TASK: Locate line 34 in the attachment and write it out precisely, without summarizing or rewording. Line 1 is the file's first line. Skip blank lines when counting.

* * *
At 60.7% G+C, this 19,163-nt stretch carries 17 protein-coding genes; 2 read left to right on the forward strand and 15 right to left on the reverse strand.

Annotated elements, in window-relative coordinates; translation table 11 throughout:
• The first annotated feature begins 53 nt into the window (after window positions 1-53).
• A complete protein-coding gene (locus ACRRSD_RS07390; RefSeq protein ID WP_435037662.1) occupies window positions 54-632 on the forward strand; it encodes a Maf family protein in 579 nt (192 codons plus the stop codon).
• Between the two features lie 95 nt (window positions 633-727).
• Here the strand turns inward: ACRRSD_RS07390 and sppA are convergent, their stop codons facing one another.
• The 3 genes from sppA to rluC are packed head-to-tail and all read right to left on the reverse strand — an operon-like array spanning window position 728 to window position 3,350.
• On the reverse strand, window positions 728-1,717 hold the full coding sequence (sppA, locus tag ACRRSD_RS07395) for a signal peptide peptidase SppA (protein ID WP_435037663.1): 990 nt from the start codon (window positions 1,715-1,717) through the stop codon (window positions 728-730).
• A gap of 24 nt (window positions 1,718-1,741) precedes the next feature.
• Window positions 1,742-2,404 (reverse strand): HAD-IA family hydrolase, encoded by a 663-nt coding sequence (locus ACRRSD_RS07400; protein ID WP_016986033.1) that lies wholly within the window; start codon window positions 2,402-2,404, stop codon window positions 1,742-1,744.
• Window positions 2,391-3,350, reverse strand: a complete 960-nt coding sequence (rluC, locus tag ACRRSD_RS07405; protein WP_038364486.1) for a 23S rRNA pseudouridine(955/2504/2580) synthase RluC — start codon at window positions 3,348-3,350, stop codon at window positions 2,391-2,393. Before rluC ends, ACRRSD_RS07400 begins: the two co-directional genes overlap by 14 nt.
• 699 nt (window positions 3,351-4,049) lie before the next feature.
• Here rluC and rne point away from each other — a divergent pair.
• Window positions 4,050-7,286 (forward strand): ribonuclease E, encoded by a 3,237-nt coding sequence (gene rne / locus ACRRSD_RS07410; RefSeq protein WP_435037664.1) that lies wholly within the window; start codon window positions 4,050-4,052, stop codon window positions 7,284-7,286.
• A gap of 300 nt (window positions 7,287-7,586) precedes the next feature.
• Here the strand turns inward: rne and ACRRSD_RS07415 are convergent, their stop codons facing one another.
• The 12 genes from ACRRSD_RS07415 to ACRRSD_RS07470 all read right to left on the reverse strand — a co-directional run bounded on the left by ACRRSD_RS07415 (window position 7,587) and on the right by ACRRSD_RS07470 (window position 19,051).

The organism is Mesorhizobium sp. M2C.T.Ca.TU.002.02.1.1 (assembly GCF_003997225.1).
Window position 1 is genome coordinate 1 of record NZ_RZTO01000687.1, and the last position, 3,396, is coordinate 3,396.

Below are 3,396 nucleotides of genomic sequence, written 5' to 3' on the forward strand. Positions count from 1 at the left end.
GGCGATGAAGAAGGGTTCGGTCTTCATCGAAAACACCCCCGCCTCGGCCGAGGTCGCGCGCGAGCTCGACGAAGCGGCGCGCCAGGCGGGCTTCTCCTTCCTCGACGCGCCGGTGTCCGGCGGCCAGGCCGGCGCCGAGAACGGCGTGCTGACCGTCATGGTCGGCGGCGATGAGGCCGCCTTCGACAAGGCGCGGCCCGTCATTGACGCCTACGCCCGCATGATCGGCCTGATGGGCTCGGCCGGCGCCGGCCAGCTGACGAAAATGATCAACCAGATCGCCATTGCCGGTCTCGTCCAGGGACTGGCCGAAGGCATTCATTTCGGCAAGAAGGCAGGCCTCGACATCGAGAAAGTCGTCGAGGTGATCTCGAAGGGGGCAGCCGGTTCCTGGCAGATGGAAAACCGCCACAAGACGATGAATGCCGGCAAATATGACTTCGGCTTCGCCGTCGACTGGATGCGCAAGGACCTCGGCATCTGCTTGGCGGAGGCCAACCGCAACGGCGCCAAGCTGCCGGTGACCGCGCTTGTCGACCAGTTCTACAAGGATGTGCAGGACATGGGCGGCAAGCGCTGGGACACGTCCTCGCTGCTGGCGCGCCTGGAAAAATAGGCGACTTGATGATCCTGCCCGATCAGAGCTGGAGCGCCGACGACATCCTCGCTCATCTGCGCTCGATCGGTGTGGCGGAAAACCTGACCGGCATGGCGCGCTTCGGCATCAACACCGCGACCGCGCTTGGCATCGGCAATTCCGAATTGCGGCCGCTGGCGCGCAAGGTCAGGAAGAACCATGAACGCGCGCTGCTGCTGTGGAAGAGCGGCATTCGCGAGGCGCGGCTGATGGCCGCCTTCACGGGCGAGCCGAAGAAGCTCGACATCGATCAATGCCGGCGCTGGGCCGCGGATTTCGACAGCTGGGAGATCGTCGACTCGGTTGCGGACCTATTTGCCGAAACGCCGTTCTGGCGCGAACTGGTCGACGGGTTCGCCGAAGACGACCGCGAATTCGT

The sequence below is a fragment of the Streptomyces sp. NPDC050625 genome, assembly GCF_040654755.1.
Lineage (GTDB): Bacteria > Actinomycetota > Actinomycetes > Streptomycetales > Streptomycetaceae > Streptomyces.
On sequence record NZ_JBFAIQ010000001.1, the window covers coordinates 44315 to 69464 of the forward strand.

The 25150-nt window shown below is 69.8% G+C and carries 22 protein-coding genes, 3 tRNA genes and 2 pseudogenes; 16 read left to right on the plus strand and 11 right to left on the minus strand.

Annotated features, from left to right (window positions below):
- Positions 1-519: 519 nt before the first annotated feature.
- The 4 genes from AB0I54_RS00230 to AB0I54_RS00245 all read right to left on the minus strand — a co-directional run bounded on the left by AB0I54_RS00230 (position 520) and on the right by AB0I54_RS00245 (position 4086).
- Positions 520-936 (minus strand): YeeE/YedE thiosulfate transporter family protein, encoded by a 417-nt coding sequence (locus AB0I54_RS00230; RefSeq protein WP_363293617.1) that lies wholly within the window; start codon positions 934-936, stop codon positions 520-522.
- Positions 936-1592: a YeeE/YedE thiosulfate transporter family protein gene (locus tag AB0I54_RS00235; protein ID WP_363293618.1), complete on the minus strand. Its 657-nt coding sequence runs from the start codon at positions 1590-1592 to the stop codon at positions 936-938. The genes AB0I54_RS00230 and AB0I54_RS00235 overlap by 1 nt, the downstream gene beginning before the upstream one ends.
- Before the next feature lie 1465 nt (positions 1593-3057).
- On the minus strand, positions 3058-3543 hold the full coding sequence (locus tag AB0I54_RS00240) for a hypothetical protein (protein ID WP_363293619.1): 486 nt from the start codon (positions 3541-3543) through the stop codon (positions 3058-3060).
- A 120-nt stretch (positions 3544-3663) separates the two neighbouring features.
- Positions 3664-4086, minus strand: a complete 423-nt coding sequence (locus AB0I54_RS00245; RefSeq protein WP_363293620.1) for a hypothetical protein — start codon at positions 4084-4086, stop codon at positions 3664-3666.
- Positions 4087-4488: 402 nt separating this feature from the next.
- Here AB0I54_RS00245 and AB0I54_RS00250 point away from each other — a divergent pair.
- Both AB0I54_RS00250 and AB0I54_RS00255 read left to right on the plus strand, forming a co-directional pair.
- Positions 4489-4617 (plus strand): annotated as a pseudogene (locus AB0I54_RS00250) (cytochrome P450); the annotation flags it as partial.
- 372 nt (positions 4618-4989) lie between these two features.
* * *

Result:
- Positions 3664-4086, minus strand: a complete 423-nt coding sequence (locus AB0I54_RS00245; RefSeq protein WP_363293620.1) for a hypothetical protein — start codon at positions 4084-4086, stop codon at positions 3664-3666.